Mg (MgH2)-based composites, using carbon nanotubes (CNTs) and pre-synthesized titanium based complex (TCat) as the catalysts, were prepared by high energy ball milling technique. The use of both catalysts demonstrated markedly improved the hydrogen storage performance, e.g. a significant increase of hydrogen release rate and decrease of desorption temperature. The synthesized composites can absorb almost 6 wt% of hydrogen within 3 minutes at 200°C and desorb 6 wt% hydrogen in 10 minutes at 310°C. The influence of CNTs and TCat on desorption temperature was also investigated by using temperature programmed desorption (TPD). The TPD results reveal that the peak desorption temperature and the onset temperature can be lowered by 109°C and 155°C, respectively, compared to the non-catalyzed MgH2.
The synergistic effect of coupling CNTs and vanadium-based complex catalyst in MgH2 was observed when an ultra-fast absorption rate of 6.00 wt% of hydrogen is achieved in 1 minute and 6.00 wt% of hydrogen released in 10 minutes at 200 and 300 °C respectively. In addition, the presence of both reduces the enthalpy and entropy of desorption of about 7 kJ/mol H2 and 11 J/mol H2•K respectively as compared to the commercial MgH2. From the study of the effect of CNTs milling time, it is shown that partially destroyed CNTs (shorter milling time) further enhance the hydrogen sorption performance of the composites.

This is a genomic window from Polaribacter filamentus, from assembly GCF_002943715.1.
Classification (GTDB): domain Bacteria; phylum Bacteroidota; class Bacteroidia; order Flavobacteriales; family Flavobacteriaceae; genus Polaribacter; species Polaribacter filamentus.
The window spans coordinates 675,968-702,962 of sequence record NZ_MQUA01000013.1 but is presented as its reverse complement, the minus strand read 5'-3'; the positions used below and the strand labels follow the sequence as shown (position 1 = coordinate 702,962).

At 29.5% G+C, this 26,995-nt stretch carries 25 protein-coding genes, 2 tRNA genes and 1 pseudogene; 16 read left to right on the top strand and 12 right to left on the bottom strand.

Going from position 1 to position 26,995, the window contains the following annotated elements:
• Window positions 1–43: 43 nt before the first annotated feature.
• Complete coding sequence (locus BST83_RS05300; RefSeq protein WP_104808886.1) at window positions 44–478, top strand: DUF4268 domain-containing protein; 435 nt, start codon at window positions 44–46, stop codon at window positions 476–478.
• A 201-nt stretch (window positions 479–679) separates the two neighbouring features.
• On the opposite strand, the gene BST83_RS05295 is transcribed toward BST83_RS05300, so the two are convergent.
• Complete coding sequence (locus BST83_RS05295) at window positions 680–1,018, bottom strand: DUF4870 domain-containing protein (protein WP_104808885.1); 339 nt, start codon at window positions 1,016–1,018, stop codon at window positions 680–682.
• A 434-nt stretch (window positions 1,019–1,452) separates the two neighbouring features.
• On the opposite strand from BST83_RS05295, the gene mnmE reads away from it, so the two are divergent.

The potential of MOF and CNTs as catalyst in MgH2 storage system was investigated by the combination of both MIL-47(V) with CNTs exhibited a significantly low temperature reduction of both hydrogen absorption and desorption. The composite exhibits the best hydrogen absorption rate of 4.3 wt% and released 4.0 wt% of hydrogen within 10 minutes at 100 °C and 280 °C respectively. These results confirm that MOFs can be an excellent candidate as a hydrogen storage catalyst in magnesium based nanocomposites.